Codemasters Rise of the Argonauts
It wanted so very badly to be a thrilling action adventure.
- Inventive skill system, varied combat system, solid action
- Substandard graphics, bland level design, meaningless dialogue choices
Rise of the Argonauts had mythic origins -- it's based on Jason's legendary quest for the fabled Golden Fleece -- but the only thing epic about it is the amount of failure it produces. Solid action and a cool skill system isn't enough to save a game marred by a poor presentation and dull design.
Price$ 109.95 (AUD)
Rise of the Argonauts wanted so very badly to be a thrilling action adventure and sought to draw gamers in with a combination of entertaining gameplay and stunning visuals. However, this adventure falls flat with a disappointing mix of substandard graphics and mediocre design. An inventive skill system rises to the occasion, but it's not nearly enough to save the game from epic shortcomings.
The story, which was long ago told by Greek bards and here rewritten, crowns you as the fabled King Jason of Iolcus. Following the unexpected murder of your wife Alceme, you vow to find the Golden Fleece in a desperate effort to bring her back to life. As the Oracle at Delphi explains, recovering the elusive relic requires an arduous journey to track down the bloodline of the gods themselves.
Getting blood isn't a problem for Jason whose combat prowess pits him against man and beast across all of Greece. Rise of the Argonauts focuses on combat above all else: you're granted three hot-swappable weapons-lance, mace and sword-which you can switch between with a tap of the bumper buttons. For all weapons, pressing the X button initiates a basic attack and Y a more powerful one; moreover, holding down the right trigger allows you to augment your blows for greater damage. It's a simple, yet satisfying system that performs well enough. Swapping weapons isn't nearly as smooth and seamless as promised, but Jason moves with great agility and you're given plenty of flexibility in varying attacks.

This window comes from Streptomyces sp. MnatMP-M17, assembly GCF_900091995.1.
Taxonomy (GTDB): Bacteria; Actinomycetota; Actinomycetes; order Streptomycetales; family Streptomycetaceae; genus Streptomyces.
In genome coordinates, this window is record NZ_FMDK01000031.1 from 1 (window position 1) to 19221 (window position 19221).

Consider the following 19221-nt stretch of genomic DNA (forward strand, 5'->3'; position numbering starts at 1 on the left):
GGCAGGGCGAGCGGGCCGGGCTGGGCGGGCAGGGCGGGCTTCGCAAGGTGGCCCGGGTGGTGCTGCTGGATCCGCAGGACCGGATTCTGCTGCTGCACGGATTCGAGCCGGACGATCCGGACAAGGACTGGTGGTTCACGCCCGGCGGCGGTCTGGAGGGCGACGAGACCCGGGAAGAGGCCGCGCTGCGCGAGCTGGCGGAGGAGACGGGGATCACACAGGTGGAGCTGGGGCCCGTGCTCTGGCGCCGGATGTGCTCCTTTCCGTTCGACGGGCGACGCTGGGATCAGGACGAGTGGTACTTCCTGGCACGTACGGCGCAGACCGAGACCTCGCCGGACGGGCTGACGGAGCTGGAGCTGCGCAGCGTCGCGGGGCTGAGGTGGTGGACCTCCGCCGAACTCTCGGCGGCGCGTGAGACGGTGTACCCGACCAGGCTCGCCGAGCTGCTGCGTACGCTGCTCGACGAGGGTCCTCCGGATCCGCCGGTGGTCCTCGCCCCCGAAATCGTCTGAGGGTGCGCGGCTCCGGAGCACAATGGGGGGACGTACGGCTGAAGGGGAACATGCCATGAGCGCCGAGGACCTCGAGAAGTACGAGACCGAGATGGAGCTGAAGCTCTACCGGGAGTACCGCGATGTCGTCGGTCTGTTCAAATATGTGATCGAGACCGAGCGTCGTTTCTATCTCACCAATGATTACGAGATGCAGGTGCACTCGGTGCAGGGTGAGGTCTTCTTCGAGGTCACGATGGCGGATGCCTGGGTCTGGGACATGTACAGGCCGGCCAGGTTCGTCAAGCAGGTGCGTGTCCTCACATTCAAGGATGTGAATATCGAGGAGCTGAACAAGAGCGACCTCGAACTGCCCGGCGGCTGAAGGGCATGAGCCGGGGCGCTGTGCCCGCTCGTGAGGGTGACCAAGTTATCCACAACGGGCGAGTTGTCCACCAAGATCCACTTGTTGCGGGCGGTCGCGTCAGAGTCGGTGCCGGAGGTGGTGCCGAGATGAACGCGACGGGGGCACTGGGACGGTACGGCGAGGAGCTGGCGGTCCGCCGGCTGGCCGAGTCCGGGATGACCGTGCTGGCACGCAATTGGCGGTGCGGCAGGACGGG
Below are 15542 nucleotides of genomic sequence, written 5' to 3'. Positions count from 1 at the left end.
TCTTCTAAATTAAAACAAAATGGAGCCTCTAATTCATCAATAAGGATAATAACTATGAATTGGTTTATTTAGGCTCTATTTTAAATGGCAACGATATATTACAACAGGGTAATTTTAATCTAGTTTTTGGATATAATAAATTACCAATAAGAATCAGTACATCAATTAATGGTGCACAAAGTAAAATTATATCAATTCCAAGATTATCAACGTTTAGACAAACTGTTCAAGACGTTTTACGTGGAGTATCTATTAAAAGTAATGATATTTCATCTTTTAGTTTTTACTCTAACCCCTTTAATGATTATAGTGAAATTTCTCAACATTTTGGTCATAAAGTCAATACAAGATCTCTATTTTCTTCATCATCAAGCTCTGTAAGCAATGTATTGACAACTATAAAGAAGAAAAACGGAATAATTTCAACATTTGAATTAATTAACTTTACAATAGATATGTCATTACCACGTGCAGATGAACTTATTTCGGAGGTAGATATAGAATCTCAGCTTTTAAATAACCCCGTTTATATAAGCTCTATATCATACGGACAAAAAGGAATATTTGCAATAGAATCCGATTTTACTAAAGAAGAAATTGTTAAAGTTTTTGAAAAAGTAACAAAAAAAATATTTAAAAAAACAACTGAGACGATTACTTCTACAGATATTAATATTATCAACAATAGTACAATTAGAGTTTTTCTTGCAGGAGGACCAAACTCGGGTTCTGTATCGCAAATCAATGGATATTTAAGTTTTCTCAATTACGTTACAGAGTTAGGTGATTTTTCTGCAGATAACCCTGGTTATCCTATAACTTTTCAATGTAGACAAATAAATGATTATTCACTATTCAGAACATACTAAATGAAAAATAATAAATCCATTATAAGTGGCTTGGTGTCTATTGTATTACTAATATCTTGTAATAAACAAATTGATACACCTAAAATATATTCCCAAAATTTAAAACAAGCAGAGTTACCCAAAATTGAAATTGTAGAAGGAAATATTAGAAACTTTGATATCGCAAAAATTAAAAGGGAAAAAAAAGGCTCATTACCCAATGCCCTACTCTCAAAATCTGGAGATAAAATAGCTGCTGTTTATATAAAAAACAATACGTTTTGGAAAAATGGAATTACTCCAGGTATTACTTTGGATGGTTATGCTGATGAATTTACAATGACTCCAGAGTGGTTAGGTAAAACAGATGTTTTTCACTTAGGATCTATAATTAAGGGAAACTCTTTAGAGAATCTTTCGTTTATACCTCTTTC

Basic role-playing elements ensure you're rewarded for exacting massive damage on enemies thanks to an inventive skill tree that's tied to your combat performance. A star map outlines deeds that Jason can perform to curry favor with the gods Aries, Athena, Hermes, and Apollo. These range from killing a certain number of enemies to completing specific tasks. You're constantly acquiring news deeds, which you then commit to one of the four gods to receive an aspect point; you then use these points to unlock more skills, so the more deeds you finish and aspect points you earn, the more powerful and diverse your skill set will be.
This concept successfully elaborates on a fundamental cornerstone of role-playing games: character development. Since each god entertains a distinct set of skills related to their divine attributes-for example, Aries, the god of war, grants skills focusing on aggression and combat-you're given a wide variety of skills with which to tailor your character. It's a rather phenomenal breed of strategic character development.
Talk To The Hand